Scientists claim seagulls are "intelligent" and not "criminal"

Seagulls are being forced into our cities due to the loss of natural spaces - and we need to learn to live with them, scientists say. Find out more here!

Affected by multiple pressures, from avian influenza to decreased fish reserves, seagull populations are decreasing in nature.

Taking into account the constant loss of habitat in nature, seagulls, in order to survive, are forced to move to urban areas, where they begin to conflict with humans for stealing food. However, instead of seeing them as pests, experts argue that we should respect these intelligent birds.

Paul Graham, from the University of Sussex, "when we see behaviors that we consider mischievous or (almost) criminal, we are seeing a very smart bird implementing very intelligent behavior".

Excluded from their natural habitats by human activities, species capable of adapting to urban life, such as the herring seagull, have no alternative but to move to urban areas to collect our waste, Graham said. And what, for us, is considered an uncomfortable behavior is a sign of your intelligence and social learning capacity.

Graham also states that during their life, seagulls learn which objects thrown away can serve as food and that they probably learned this by observing the older birds. Over time, these birds build a repertoire of very skillful behaviors that allow them to release food either from the garbage cans or directly from humans.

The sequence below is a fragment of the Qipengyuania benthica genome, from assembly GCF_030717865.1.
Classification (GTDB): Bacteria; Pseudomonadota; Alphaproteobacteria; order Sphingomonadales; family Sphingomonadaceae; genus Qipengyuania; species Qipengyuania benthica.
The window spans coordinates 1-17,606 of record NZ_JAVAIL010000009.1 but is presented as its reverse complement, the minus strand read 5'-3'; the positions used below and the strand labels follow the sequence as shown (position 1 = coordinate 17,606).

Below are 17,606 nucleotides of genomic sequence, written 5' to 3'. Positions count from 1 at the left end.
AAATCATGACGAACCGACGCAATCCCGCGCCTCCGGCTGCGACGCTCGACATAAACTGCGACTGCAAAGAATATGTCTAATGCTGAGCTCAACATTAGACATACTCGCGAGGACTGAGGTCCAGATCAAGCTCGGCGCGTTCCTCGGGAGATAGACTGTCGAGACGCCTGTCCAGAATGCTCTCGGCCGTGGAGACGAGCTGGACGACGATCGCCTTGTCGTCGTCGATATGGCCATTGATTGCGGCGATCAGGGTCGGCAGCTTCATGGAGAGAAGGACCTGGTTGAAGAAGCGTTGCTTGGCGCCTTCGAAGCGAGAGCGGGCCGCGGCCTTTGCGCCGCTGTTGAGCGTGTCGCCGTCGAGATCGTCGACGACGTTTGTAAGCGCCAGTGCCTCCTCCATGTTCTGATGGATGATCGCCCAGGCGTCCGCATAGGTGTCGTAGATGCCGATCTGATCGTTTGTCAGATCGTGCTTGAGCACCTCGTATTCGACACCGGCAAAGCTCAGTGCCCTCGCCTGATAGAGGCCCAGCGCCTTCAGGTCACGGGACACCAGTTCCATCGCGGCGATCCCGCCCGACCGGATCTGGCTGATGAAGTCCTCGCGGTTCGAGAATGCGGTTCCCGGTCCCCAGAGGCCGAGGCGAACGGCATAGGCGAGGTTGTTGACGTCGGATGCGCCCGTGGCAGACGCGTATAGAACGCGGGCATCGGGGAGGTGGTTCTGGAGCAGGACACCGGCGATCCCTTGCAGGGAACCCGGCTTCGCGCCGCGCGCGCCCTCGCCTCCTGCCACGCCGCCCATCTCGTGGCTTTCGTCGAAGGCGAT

How can we get around this problem?

There are simple solutions to the problem, added Prof. Graham, such as the availability of larger and safer containers in public spaces and the education of people not to leave leftover food in sight.

This warning arises in a context of growing concern about the conservation of seagulls. The six main species of seagulls in the United Kingdom - the black-headed seagull, the common seagull, the Mediterranean seagull, the black-backed-black-backed seagull, the meadow-gull and the large-black-backed-backed seagull - are all in decline and are on the list of endangered species or, in the case of the meadow seagull, on the red list.

A more in-depth survey on the number of seagulls

In January, the first national study on winter seagulls in 20 years was carried out, to analyse the number and distribution of populations that spend the winter in the United Kingdom.

"I think people don't realize that the number of seagulls, especially breeding, has been decreasing. (...) They are in our cities, parks and urban areas and we have become very familiar with them."

Dawn Balmer, from the British Trust for Ornithology.

During the winter, seagulls perch in large numbers at night, which facilitates the counting of birds returning to lakes and reservoirs and provides valuable information on decline patterns.

"The seagulls are very charismatic creatures and have a bad reputation due to their sometimes aggressive behaviour at the breeding season," said Emma Caulfield, responsible for the Winter Gull Survey (WinGS). However, as Caulfield emphasises, they are part of our natural world and are just taking advantage of the hand that has been given to them and continues to be, whenever we leave leftover food in sight.

seagull; food
Herring seagulls are coming to the cities to feed on the remains of fish, as the number of fish in our seas decreases.

At the end of this year, more data on winter seagulls will be collected. The data collected will be used to develop better strategies for the conservation of seagulls.

Although natural nesting populations are in decline, some believe that the number of birds nesting in buildings has increased, but the data are limited, according to Natural England.